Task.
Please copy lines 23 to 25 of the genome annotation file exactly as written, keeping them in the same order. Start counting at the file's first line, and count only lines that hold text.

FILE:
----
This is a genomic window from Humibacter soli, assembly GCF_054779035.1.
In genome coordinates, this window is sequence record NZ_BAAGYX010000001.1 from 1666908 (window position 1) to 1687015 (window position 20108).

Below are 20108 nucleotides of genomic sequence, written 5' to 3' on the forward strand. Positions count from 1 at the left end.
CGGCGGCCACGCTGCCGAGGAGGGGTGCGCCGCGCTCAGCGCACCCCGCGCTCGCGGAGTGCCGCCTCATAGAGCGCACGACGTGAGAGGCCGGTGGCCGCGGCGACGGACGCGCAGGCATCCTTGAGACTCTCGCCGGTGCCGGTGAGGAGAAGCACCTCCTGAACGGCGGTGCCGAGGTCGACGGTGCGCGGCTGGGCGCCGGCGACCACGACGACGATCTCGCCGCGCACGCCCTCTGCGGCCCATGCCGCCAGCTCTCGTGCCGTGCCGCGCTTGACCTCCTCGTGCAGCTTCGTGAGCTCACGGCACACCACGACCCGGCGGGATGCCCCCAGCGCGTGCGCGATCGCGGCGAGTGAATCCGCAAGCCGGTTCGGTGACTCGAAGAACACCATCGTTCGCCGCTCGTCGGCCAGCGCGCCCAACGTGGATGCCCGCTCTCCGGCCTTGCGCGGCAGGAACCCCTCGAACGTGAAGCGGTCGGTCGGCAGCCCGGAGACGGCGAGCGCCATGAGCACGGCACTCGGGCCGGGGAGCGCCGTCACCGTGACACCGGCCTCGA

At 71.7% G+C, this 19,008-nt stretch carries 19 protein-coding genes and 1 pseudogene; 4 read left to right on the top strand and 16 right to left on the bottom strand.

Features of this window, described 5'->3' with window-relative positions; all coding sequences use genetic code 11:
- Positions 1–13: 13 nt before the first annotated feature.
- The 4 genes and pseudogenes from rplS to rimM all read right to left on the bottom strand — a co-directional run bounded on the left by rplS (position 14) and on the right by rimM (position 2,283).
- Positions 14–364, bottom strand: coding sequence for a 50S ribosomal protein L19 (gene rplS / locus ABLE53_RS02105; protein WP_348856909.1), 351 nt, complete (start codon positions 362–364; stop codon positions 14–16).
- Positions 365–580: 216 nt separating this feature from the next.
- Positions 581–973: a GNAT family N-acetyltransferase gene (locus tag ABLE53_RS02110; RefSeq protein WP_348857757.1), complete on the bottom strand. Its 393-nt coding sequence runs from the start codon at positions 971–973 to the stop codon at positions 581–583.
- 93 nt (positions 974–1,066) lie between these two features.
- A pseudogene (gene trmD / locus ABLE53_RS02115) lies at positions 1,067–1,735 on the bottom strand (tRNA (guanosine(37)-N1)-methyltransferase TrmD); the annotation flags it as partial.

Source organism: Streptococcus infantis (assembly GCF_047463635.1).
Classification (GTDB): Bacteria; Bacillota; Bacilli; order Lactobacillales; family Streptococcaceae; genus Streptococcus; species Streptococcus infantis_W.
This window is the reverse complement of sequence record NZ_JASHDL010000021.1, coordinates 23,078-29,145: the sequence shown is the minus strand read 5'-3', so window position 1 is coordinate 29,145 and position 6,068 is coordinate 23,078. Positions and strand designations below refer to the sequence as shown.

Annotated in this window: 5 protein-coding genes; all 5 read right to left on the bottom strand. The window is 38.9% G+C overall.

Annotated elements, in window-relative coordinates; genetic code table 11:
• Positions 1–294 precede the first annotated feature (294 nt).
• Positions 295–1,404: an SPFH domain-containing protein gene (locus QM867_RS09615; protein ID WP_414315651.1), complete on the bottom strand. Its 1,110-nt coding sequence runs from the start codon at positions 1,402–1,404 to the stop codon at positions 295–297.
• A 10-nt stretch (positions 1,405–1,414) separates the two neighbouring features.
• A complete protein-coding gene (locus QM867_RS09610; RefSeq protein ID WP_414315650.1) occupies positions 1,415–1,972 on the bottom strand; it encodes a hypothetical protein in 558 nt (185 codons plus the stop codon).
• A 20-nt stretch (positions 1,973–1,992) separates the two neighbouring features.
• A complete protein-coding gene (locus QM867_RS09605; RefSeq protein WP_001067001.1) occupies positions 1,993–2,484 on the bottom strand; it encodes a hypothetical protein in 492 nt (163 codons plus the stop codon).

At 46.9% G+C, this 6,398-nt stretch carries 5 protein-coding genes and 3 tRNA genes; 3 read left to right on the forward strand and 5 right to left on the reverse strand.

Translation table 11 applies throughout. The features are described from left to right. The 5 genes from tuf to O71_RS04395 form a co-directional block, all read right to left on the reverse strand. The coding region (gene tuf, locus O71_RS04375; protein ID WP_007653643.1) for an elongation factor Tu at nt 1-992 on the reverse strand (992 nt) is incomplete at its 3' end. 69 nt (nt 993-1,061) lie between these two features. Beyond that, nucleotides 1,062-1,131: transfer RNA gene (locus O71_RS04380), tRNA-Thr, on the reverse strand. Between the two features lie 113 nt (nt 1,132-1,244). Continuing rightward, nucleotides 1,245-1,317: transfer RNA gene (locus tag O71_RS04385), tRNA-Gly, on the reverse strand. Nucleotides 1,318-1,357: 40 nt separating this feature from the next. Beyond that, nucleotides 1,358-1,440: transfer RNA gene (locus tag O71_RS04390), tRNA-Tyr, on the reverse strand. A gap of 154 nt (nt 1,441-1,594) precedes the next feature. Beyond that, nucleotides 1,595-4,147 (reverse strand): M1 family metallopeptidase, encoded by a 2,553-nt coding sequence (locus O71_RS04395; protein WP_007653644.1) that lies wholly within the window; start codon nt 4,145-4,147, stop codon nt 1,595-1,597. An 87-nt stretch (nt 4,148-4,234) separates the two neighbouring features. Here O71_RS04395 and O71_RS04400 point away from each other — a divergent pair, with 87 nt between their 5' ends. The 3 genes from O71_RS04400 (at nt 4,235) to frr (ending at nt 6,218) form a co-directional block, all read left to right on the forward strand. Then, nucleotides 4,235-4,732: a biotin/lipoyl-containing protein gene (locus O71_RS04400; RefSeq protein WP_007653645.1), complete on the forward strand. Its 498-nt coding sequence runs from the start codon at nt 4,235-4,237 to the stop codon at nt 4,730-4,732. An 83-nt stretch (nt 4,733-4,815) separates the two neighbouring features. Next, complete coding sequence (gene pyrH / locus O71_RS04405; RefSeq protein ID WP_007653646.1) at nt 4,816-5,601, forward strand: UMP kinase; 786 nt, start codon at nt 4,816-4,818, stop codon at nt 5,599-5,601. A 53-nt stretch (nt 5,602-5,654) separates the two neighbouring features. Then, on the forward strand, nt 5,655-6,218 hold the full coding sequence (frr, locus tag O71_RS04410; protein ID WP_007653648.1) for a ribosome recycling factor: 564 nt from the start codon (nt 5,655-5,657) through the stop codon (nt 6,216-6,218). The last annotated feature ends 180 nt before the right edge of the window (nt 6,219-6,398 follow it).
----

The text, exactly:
• A 20-nt stretch (positions 1,973–1,992) separates the two neighbouring features.
• A complete protein-coding gene (locus QM867_RS09605; RefSeq protein WP_001067001.1) occupies positions 1,993–2,484 on the bottom strand; it encodes a hypothetical protein in 492 nt (163 codons plus the stop codon).

At 46.9% G+C, this 6,398-nt stretch carries 5 protein-coding genes and 3 tRNA genes; 3 read left to right on the forward strand and 5 right to left on the reverse strand.